'She wondered what kind of world she had brought her two daughters into - the tedious cycle of rural Jamaican life. No chance for them to set off upon adventures and see the outside world.'
But sisters Jenny and Hortense Rodney, descendents of the fierce Maroon people, do get to see the world, and Island Songs is their story. Growing up in rural Claremont, working amid the hustle and bustle, lawn parties and 'houses of joy' in Trenchtown, the two sisters take a chance and move to England with their husbands, that far-off land of riches, where they settle down to motherhood amongst the jazz cafés and bleak streets of Brixton.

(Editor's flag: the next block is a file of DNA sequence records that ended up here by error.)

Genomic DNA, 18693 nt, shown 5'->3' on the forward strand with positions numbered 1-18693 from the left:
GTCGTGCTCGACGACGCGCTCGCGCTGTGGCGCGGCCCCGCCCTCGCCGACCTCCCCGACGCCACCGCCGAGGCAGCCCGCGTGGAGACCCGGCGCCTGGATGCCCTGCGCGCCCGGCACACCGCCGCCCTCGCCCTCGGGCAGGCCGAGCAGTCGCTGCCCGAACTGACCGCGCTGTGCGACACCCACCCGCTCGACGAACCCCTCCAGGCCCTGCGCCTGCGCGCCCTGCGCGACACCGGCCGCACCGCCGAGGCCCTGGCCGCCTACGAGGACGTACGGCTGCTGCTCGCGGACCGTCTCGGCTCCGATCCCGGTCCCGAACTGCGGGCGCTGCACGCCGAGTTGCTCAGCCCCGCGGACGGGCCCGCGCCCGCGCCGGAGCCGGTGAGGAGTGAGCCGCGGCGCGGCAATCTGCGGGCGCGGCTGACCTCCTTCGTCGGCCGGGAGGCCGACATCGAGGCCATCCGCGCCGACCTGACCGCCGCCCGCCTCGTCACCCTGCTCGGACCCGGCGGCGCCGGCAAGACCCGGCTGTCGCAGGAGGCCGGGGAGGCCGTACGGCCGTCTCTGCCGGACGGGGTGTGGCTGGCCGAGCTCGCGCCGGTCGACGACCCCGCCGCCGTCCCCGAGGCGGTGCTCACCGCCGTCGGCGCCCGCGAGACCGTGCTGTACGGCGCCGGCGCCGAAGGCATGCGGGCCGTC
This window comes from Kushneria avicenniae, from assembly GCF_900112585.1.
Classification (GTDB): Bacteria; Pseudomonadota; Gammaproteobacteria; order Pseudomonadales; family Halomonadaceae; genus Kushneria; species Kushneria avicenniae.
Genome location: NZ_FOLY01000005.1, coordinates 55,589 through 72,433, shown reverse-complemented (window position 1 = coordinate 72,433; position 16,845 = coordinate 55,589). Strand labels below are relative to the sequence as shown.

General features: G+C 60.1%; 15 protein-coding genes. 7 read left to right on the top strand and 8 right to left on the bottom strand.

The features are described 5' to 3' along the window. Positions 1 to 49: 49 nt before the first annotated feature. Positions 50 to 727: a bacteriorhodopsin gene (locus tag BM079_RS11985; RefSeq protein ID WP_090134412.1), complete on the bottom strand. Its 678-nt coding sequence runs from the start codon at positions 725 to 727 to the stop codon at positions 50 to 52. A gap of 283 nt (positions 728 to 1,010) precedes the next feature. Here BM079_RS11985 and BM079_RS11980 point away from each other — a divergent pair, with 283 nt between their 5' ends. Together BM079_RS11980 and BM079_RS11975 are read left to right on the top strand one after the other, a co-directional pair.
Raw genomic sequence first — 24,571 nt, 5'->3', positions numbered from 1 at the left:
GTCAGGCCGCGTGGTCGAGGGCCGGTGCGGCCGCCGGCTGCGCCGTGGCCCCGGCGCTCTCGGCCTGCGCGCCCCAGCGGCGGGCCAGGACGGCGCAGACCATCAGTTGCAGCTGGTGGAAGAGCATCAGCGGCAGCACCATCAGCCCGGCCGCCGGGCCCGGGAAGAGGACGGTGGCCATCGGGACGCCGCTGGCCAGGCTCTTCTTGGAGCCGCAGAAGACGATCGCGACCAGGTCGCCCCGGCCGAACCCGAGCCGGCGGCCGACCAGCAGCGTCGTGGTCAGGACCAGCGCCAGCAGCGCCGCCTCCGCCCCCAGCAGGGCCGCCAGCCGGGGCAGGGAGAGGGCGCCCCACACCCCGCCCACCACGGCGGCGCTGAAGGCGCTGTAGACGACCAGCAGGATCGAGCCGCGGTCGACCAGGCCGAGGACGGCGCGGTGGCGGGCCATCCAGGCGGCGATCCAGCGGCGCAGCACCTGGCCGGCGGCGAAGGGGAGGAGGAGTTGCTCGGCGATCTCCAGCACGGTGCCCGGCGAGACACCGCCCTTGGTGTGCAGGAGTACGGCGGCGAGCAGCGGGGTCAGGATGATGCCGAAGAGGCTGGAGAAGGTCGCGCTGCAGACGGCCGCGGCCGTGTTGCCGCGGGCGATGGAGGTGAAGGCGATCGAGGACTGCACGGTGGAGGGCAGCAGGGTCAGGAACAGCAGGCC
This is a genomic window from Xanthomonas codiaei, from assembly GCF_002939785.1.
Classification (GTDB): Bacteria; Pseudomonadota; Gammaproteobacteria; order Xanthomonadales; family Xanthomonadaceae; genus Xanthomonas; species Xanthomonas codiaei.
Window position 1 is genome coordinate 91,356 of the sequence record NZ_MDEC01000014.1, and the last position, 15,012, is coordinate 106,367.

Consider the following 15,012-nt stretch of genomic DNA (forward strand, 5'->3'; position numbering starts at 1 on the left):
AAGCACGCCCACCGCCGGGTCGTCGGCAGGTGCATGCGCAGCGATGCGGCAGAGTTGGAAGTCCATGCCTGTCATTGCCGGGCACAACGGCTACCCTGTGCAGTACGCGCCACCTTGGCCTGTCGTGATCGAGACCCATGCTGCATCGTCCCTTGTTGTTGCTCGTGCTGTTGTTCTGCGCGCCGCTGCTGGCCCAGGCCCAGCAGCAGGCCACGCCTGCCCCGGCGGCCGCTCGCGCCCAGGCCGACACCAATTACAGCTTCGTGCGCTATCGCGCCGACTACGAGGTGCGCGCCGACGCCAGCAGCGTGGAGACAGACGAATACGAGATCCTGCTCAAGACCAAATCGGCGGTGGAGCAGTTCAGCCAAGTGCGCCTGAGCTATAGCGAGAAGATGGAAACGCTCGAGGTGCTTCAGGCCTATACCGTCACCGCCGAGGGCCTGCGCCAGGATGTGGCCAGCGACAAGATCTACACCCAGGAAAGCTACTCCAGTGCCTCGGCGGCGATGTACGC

'Fire-nettle' Hortense and her husband Cilbert dream of finding prosperity through hard work in England, and eventually being able to return to Jamaica a wealthy family. Whilst Jenny, tied by the strong and complex bonds of sisterhood, follows Hortense in her travels and brings with her Jacob, her husband, who establishes the first black church in south London.
A beautiful evocation of twentieth-century Jamaica, its history and traditions, and equivocal status as an overlooked outpost of the dwindling British Empire, Island Songs is an epic of love, diaspora, and sorely tested family loyalties. Many stories are told, but many more secrets are never revealed.